Polish doughnuts – Pączki

Next Thursday it will be a crucial day. Officially it is known as Tłusty Czwartek (Fat Thursday, the last Thursday before Ash Wednesday), unofficially Doughnut Day. For some of the people, it may be an unfortunate day. I remember once I was in a mood for a croissant with chocolate from my favorite bakery, but it was Fat Thursday, so the only thing you can buy are doughnuts with different filling and chrusty/faworki (I will tell you about them in few days). That is it, nothing else, even though usually a choice is pretty big. All grocery shops, supermarkets, and probably even smallest stores will be selling doughnuts this day. Your employer will perhaps supply you with at least one doughnut, and your coworkers with a few more. If anybody calls you on the phone, they will ask “How many doughnuts have you already eaten?” and at the end of the day, you will take part in a contest who ate more doughnuts.
Polish doughnuts - paczki
Apparently, doughnuts have been known in Poland since the Middle Ages. They are a deep-fried piece of dough filled with jam or other fillings and glazed or sprinkled with icing sugar. The most traditional mixture is a rose petal jam, but you can fill them with any kind of jam. Less conventional fillings are – custard, chocolate or liqueur.

pączek – (singular) doughnut
pączki – (plural) doughnuts
Polish doughnuts - paczki

Polish doughnuts - Pączki

  • Servings: Around 14 doughnuts
  • Print

Recipe from White Plate Blog

You can buy fresh yeast in Polish or Italian shops


  • 20 g fresh yeast (or 1 tsp instant yeast)
  • 30 g caster sugar
  • 230 ml lukewarm milk
  • 430-500 g plain flour (it depends how big are eggs)
  • 1/2 tsp salt
  • 1 tsp vanilla extract (optionally)
  • 1 egg
  • 4 yolks
  • 50 g butter
  • 3 packets of Frytex or different shortening deep-fry (you can use oil or lard)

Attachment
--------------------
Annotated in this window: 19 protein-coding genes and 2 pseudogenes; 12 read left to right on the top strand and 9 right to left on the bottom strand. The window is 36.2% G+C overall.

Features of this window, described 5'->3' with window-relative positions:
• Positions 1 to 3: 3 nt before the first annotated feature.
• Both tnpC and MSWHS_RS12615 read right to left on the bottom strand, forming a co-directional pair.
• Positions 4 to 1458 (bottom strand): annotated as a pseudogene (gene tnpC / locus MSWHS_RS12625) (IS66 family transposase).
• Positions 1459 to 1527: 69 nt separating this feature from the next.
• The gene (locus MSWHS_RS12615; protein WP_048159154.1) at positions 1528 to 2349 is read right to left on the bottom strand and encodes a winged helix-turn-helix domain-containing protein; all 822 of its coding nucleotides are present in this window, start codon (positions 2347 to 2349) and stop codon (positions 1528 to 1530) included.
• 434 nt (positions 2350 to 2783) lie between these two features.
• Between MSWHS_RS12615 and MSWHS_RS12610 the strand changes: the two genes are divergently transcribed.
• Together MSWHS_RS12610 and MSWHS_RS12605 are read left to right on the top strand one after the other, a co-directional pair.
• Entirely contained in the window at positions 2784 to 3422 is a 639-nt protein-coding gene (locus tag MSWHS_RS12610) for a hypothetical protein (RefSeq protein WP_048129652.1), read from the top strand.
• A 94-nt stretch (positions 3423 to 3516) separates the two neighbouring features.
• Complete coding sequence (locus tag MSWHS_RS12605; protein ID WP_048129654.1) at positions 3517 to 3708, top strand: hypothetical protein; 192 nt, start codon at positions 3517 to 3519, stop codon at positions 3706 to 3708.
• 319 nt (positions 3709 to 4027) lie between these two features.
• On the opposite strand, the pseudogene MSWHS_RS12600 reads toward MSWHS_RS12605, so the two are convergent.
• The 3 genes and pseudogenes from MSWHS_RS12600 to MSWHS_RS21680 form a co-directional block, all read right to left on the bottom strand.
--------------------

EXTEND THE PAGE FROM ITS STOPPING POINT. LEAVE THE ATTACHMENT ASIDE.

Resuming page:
For filling

  • jam, you can also use custard or chocolate

For glazing

  • 1 cup icing sugar
  • 3-4 Tbsp hot water


Add yeast, 3 tablespoons of lukewarm milk, and one teaspoon of sugar, stir to dissolve and set aside for 15 minutes.

Place the 400 g of flour, salt, vanilla extract and the rest of sugar in a bowl. Add the egg, yolks, and butter. Start kneading the dough slowly adding the yeast mixture and the rest of milk.

Knead the dough until it is shiny and less sticky. If the dough is too sticky add a little bit more flour. If the dough is too hard to add one more yolk or more milk.

Put the dough in the lightly oiled bowl, cover it with a cling foil and leave to rise for one hour.

Roll the dough to a 1-cm thickness and cut it with a glass or a round cookie cutter. Transfer the doughnuts to the baking sheet. Keep 3-4 cm distance between them as they will rise. Leave to rise for 30 minutes. They should get bigger.

Heat Frytex or oil in a big pot or saucepan to 175°C. Use enough oil that doughnuts can float freely. If the oil temperature is too high, the doughnuts will burn outside but will be still raw inside, if the temperature is too low, they will absorb much oil. Fry doughnuts around 1-2 minutes on every side (or until golden brown). Don’t overcrowd the pan, as the oil temperature will drop down. Flip them using wooden skewers.

Take them out of the oil and put it on a plate covered with paper towel to absorb extra oil.

To put filling, simply use a pastry bag, insert a tip into the side of the doughnut and gently squeeze a bag. A special filling tip works best, but if you don’t have it, just use the normal one and try to be gentle.

Make icing.

Just mix the icing sugar with hot water until you get a smooth mixture. If it is too runny just add more icing sugar if too thick add more water.

Glaze the doughnuts with the icing.